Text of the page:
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“I am Sorry” Says Raimondo About Failed UHIP Rollout

Wednesday, February 15, 2017

 

Gina Raimondo

At a conciliatory press conference, Governor Gina Raimondo said that she is apologizing to Rhode Islanders and state employees for the failed system UHIP technology infrastructure and for the delay in action in correcting the problems.

Both the Raimondo and her top aide Eric Beane said repeatedly that the near $300 million technology is deeply flawed and it may take up to a year to correct it. “The system isn’t working” was one of the mantras of the press conference.

READ THE FULL REPORT BELOW

When repeatedly asked who is to blame, Raimondo said the both the Rhode Island’s Chief Technology Officer Thom Guertin and the contractor Deloitte repeatedly assured her that the system was ready to go. Raimondo said during the press conference that she asked, “Are you sure this is ready” and that each time she was assured that the technology was ready to go live.

As part of the press conference the Raimondo released a "complete and comprehensive analysis that details the challenges and missteps surrounding the launch of Rhode Island’s new health and human services eligibility software system."

"The challenges we've faced with UHIP have caused real, meaningful, and unacceptable hardship for many Rhode Islanders. If I had known in September what I know now, I would have never let this project go forward. What's clear now is that our vendor and our agencies needed more time, more people, and more training before we turned this system on. I'm holding Deloitte accountable for failing to deliver and have taken steps to fix the system as quickly as possible. The problems with the system are not intractable, and there is a path forward. Still, the system won't be fixed overnight, and we will continue to make steady, meaningful progress over the next 12 to 18 months,” said Raimondo. 

The Report 

The report was drafted by Beane and includes an action plan to improve customer service and fix the system. 

The plan includes important metrics to measure and monitor success for the short, medium, and long term.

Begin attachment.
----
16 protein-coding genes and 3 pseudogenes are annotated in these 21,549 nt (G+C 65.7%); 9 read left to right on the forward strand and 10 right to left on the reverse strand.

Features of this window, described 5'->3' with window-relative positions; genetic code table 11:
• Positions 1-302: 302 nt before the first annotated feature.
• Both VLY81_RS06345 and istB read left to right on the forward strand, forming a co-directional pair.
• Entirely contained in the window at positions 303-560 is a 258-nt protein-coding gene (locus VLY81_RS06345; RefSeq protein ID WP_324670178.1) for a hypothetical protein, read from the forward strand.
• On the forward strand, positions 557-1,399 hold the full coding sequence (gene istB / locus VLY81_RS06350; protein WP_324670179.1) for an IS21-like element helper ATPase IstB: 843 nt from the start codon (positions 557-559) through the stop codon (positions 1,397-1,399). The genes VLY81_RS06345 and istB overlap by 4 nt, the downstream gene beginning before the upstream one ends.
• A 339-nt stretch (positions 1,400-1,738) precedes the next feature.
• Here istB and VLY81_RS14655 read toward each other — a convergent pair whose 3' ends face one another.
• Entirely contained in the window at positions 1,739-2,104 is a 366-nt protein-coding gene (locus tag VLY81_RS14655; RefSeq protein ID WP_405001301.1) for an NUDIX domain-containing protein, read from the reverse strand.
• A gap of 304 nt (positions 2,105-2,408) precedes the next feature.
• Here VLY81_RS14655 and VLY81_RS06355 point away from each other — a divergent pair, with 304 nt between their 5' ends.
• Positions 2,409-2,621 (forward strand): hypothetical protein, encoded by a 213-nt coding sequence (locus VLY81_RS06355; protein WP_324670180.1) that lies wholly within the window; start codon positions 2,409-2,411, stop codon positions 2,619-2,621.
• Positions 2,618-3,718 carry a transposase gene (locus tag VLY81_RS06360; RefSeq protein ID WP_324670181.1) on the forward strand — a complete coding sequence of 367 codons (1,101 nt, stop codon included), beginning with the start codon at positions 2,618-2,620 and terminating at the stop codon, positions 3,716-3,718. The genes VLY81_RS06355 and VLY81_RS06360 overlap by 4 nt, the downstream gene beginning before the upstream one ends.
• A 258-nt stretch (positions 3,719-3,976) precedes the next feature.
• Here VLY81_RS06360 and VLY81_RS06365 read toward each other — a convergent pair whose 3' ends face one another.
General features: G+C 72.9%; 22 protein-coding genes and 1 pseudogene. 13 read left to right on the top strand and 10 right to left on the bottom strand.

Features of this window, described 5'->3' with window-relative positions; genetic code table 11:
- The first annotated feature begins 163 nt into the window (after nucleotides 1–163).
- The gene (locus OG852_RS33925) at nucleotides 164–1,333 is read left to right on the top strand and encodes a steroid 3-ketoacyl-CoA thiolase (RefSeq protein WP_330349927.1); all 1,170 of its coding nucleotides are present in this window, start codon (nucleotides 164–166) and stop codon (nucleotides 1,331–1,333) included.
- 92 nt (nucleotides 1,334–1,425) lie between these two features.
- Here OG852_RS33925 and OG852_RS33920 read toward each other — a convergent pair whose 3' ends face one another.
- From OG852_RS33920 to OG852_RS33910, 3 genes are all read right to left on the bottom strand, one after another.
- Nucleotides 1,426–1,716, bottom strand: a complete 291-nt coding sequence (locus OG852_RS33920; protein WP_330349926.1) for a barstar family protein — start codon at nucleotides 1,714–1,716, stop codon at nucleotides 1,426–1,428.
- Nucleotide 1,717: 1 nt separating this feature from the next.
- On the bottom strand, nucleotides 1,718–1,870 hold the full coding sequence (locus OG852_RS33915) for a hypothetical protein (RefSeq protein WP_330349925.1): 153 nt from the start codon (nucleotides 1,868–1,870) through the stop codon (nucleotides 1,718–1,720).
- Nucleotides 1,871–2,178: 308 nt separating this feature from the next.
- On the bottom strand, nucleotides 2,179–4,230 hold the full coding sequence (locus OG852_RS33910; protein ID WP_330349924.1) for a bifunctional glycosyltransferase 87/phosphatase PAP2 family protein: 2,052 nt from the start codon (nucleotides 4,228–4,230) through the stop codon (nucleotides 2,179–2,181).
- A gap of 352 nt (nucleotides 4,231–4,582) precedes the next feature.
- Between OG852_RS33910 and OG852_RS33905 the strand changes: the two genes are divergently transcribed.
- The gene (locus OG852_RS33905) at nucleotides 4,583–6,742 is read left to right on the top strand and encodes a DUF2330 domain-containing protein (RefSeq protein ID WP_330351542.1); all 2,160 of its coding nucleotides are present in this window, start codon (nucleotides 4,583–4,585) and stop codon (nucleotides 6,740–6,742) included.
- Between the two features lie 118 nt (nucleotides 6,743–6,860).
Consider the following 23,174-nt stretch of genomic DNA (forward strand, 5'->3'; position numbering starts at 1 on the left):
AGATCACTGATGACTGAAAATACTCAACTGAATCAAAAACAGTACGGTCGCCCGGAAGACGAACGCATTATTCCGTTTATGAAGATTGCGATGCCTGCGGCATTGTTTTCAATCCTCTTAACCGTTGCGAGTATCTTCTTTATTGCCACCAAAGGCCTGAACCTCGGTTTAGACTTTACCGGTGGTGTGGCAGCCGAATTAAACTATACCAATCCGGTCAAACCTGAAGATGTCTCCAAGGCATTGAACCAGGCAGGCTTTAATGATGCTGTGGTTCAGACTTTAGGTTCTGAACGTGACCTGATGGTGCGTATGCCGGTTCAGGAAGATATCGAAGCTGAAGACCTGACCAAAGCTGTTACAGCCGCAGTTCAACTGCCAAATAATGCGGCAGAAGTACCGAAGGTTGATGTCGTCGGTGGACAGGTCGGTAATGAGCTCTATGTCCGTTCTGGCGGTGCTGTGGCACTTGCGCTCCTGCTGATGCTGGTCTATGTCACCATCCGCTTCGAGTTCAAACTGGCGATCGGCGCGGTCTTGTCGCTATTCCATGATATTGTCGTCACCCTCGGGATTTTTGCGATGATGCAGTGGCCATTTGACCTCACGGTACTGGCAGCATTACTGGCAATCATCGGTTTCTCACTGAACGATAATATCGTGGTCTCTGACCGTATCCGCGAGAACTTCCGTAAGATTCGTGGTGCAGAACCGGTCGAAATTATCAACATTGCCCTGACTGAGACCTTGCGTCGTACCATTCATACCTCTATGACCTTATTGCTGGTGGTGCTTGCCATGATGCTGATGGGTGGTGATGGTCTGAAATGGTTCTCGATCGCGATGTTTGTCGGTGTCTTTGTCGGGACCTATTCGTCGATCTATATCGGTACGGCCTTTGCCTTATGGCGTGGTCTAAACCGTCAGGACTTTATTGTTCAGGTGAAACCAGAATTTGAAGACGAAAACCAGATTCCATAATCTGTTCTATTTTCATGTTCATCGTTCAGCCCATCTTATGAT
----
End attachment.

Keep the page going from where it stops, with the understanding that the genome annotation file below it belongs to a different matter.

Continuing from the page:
• Short Term (within three months): The State will commit the staff and focus to stop the growing number of pending applications. Additionally, Deloitte will be held accountable to execute an aggressive IT turnaround to immediately improve functionality of the child care, long-term care, and worker portals. 
  • Medium Term (within six months): The State will hold Deloitte accountable to improve the customer experience and increase use of self-service enrollment for SNAP. Additionally, Deloitte must correct most of the remaining data conversion issues, which have caused hardship for customers and frustration for workers.
  • Long Term (within 12 months): Deloitte and the State will reduce the number of pending applications to a steady-state level. Additionally, Deloitte must ensure that all data conversion issues have been resolved and significantly reduce late and inaccurate payments.
     

 

Raimondo and Beane also announced measures to ensure there will be more accountability, more people, more outreach and more training to support the project in the future. 

More Accountability 

Next Steps

  • Continue to withhold payment from Deloitte. The State is currently withholding more than $30 million from the vendor.
  • Demand a new contract with Deloitte that will tie all payments to performance-based deliverables.
  •  Demand that Deloitte cover unanticipated costs to the State for additional personnel and other expenses incurred because of system errors.

 

More People 

Next Steps

  • DHS will recall some staff members who were laid off prior to go-live and hire additional, temporary staff to improve customer service and reduce the application backlog.
  • Governor Raimondo will put a new leadership team in place at EOHHS. On Tuesday, EOHHS Secretary Elizabeth Roberts submitted a letter of resignation, and the Governor has appointed Anya Rader Wallack as Acting Secretary of EOHHS while a search is conducted for a permanent head of the agency. Earlier this month, Tom Callahan joined EOHHS as Associate Director of Administrative Services, and Matt Stark was assigned to EOHHS to provide project management support for the UHIP turnaround. Jennifer Wood will no longer serve as EOHHS Deputy Secretary, but she will remain at EOHHS as general counsel. 

 

More Outreach 

Next Steps

  • Improve outreach to clients, staff, providers, and legislators across platforms.
  • Create a formal advisory process and designate key staff to interact with specific advocacy and social service organizations.
  • Accelerate process to provide overdue payments for long-term care and childcare.

 

More Training 

Next Steps

  • Demand comprehensive training plan for DHS employees, including focused training for supervisors and managers.
  • Create a formal process for collaborating with advocates to identify and fix technical and process issues through a monthly meeting of a "UHIP workgroup."

 

 

UHIP Timeline 

UHIP is Rhode Island’s first eligibility software upgrade in more than 30 years. 

The contract with Deloitte was signed and the project was started during the Chafee administration. 

In early 2015, Raimondo's administration delayed the launch by a year to provide Deloitte additional time to build the promised functionality and conduct sufficient testing. 

In June 2016, Raimondo's administration again delayed the launch by 60 days in response to calls from the federal government to run an enhanced pilot launch of the system. 

Before UHIP went live, Deloitte provided the administration with reports showing all major functions of the system as “green.” 

Based on that, the program was launched. 

 

 

UHIP Assessment Report to Governor Raimondo

 

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